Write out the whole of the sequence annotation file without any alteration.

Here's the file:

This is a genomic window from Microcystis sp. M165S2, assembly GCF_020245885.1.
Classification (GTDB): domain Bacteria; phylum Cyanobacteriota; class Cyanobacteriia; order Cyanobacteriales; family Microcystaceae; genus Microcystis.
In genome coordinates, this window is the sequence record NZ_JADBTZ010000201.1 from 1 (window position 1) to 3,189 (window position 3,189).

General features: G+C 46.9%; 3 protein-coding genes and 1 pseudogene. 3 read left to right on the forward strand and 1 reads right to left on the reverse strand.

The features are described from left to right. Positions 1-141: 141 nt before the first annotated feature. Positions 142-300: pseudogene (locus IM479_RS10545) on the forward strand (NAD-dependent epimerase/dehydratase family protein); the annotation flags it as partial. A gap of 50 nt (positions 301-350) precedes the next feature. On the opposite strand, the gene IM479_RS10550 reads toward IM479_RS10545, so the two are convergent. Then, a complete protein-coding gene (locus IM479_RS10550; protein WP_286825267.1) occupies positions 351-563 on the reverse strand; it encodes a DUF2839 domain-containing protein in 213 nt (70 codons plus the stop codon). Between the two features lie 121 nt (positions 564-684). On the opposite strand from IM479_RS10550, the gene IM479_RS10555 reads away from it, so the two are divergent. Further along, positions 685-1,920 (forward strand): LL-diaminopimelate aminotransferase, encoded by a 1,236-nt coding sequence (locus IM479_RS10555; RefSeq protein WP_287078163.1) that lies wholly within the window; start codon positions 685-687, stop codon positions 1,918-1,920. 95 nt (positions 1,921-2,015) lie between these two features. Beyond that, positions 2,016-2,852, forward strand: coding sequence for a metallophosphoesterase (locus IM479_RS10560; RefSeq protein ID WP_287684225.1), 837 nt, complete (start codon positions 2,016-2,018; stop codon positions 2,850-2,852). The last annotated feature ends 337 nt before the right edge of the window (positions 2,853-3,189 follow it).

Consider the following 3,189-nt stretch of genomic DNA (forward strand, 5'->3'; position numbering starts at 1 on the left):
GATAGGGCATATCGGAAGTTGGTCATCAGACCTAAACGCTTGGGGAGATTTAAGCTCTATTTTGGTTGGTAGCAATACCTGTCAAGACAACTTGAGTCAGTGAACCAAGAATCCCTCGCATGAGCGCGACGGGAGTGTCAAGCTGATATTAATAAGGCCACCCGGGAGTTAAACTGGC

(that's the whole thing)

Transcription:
This is a genomic window from Microcystis sp. M165S2, assembly GCF_020245885.1.
Classification (GTDB): domain Bacteria; phylum Cyanobacteriota; class Cyanobacteriia; order Cyanobacteriales; family Microcystaceae; genus Microcystis.
In genome coordinates, this window is the sequence record NZ_JADBTZ010000201.1 from 1 (window position 1) to 3,189 (window position 3,189).

General features: G+C 46.9%; 3 protein-coding genes and 1 pseudogene. 3 read left to right on the forward strand and 1 reads right to left on the reverse strand.

The features are described from left to right. Positions 1-141: 141 nt before the first annotated feature. Positions 142-300: pseudogene (locus IM479_RS10545) on the forward strand (NAD-dependent epimerase/dehydratase family protein); the annotation flags it as partial. A gap of 50 nt (positions 301-350) precedes the next feature. On the opposite strand, the gene IM479_RS10550 reads toward IM479_RS10545, so the two are convergent. Then, a complete protein-coding gene (locus IM479_RS10550; protein WP_286825267.1) occupies positions 351-563 on the reverse strand; it encodes a DUF2839 domain-containing protein in 213 nt (70 codons plus the stop codon). Between the two features lie 121 nt (positions 564-684). On the opposite strand from IM479_RS10550, the gene IM479_RS10555 reads away from it, so the two are divergent. Further along, positions 685-1,920 (forward strand): LL-diaminopimelate aminotransferase, encoded by a 1,236-nt coding sequence (locus IM479_RS10555; RefSeq protein WP_287078163.1) that lies wholly within the window; start codon positions 685-687, stop codon positions 1,918-1,920. 95 nt (positions 1,921-2,015) lie between these two features. Beyond that, positions 2,016-2,852, forward strand: coding sequence for a metallophosphoesterase (locus IM479_RS10560; RefSeq protein ID WP_287684225.1), 837 nt, complete (start codon positions 2,016-2,018; stop codon positions 2,850-2,852). The last annotated feature ends 337 nt before the right edge of the window (positions 2,853-3,189 follow it).

Consider the following 3,189-nt stretch of genomic DNA (forward strand, 5'->3'; position numbering starts at 1 on the left):
GATAGGGCATATCGGAAGTTGGTCATCAGACCTAAACGCTTGGGGAGATTTAAGCTCTATTTTGGTTGGTAGCAATACCTGTCAAGACAACTTGAGTCAGTGAACCAAGAATCCCTCGCATGAGCGCGACGGGAGTGTCAAGCTGATATTAATAAGGCCACCCGGGAGTTAAACTGGC